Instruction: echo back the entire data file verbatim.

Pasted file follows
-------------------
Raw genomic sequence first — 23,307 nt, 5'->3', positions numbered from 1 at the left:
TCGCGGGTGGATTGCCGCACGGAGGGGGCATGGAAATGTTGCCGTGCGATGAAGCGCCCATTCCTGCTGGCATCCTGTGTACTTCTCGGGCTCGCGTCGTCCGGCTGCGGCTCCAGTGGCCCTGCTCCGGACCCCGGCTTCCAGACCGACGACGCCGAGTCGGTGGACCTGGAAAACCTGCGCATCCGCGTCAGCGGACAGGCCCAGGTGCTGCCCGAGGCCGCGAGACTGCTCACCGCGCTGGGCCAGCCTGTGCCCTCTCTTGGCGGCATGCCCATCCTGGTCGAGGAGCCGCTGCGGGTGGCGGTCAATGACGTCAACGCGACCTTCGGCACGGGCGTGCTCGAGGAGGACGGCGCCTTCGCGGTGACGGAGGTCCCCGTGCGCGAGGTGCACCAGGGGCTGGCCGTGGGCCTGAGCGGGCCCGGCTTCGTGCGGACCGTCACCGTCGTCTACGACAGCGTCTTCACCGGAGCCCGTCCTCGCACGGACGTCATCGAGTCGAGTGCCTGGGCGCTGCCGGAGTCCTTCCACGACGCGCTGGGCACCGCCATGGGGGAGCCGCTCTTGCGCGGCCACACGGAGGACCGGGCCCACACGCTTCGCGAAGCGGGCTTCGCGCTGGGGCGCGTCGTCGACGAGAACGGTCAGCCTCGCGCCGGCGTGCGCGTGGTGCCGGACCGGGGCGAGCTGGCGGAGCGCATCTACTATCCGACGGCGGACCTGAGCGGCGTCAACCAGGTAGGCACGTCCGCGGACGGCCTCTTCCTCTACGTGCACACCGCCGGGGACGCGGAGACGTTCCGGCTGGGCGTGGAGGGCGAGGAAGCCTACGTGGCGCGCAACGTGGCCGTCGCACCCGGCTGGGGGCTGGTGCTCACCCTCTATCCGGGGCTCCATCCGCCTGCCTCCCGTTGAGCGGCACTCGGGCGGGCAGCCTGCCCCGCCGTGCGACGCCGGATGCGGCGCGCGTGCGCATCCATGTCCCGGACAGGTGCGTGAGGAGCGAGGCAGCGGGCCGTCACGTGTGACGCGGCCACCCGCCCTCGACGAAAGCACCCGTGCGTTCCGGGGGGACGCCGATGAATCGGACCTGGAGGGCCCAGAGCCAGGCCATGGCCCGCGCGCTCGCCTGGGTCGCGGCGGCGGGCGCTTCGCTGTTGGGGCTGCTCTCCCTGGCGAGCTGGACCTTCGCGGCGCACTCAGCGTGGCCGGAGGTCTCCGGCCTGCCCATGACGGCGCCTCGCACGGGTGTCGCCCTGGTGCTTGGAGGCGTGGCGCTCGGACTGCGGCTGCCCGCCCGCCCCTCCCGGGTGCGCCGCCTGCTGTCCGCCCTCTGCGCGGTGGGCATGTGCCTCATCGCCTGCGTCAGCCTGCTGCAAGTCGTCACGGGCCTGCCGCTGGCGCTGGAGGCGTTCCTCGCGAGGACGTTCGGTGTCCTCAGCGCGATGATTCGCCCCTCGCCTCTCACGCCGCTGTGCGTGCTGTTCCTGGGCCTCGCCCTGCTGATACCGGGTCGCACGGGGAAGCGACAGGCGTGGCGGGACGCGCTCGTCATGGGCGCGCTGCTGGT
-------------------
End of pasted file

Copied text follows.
Raw genomic sequence first — 23,307 nt, 5'->3', positions numbered from 1 at the left:
TCGCGGGTGGATTGCCGCACGGAGGGGGCATGGAAATGTTGCCGTGCGATGAAGCGCCCATTCCTGCTGGCATCCTGTGTACTTCTCGGGCTCGCGTCGTCCGGCTGCGGCTCCAGTGGCCCTGCTCCGGACCCCGGCTTCCAGACCGACGACGCCGAGTCGGTGGACCTGGAAAACCTGCGCATCCGCGTCAGCGGACAGGCCCAGGTGCTGCCCGAGGCCGCGAGACTGCTCACCGCGCTGGGCCAGCCTGTGCCCTCTCTTGGCGGCATGCCCATCCTGGTCGAGGAGCCGCTGCGGGTGGCGGTCAATGACGTCAACGCGACCTTCGGCACGGGCGTGCTCGAGGAGGACGGCGCCTTCGCGGTGACGGAGGTCCCCGTGCGCGAGGTGCACCAGGGGCTGGCCGTGGGCCTGAGCGGGCCCGGCTTCGTGCGGACCGTCACCGTCGTCTACGACAGCGTCTTCACCGGAGCCCGTCCTCGCACGGACGTCATCGAGTCGAGTGCCTGGGCGCTGCCGGAGTCCTTCCACGACGCGCTGGGCACCGCCATGGGGGAGCCGCTCTTGCGCGGCCACACGGAGGACCGGGCCCACACGCTTCGCGAAGCGGGCTTCGCGCTGGGGCGCGTCGTCGACGAGAACGGTCAGCCTCGCGCCGGCGTGCGCGTGGTGCCGGACCGGGGCGAGCTGGCGGAGCGCATCTACTATCCGACGGCGGACCTGAGCGGCGTCAACCAGGTAGGCACGTCCGCGGACGGCCTCTTCCTCTACGTGCACACCGCCGGGGACGCGGAGACGTTCCGGCTGGGCGTGGAGGGCGAGGAAGCCTACGTGGCGCGCAACGTGGCCGTCGCACCCGGCTGGGGGCTGGTGCTCACCCTCTATCCGGGGCTCCATCCGCCTGCCTCCCGTTGAGCGGCACTCGGGCGGGCAGCCTGCCCCGCCGTGCGACGCCGGATGCGGCGCGCGTGCGCATCCATGTCCCGGACAGGTGCGTGAGGAGCGAGGCAGCGGGCCGTCACGTGTGACGCGGCCACCCGCCCTCGACGAAAGCACCCGTGCGTTCCGGGGGGACGCCGATGAATCGGACCTGGAGGGCCCAGAGCCAGGCCATGGCCCGCGCGCTCGCCTGGGTCGCGGCGGCGGGCGCTTCGCTGTTGGGGCTGCTCTCCCTGGCGAGCTGGACCTTCGCGGCGCACTCAGCGTGGCCGGAGGTCTCCGGCCTGCCCATGACGGCGCCTCGCACGGGTGTCGCCCTGGTGCTTGGAGGCGTGGCGCTCGGACTGCGGCTGCCCGCCCGCCCCTCCCGGGTGCGCCGCCTGCTGTCCGCCCTCTGCGCGGTGGGCATGTGCCTCATCGCCTGCGTCAGCCTGCTGCAAGTCGTCACGGGCCTGCCGCTGGCGCTGGAGGCGTTCCTCGCGAGGACGTTCGGTGTCCTCAGCGCGATGATTCGCCCCTCGCCTCTCACGCCGCTGTGCGTGCTGTTCCTGGGCCTCGCCCTGCTGATACCGGGTCGCACGGGGAAGCGACAGGCGTGGCGGGACGCGCTCGTCATGGGCGCGCTGCTGGT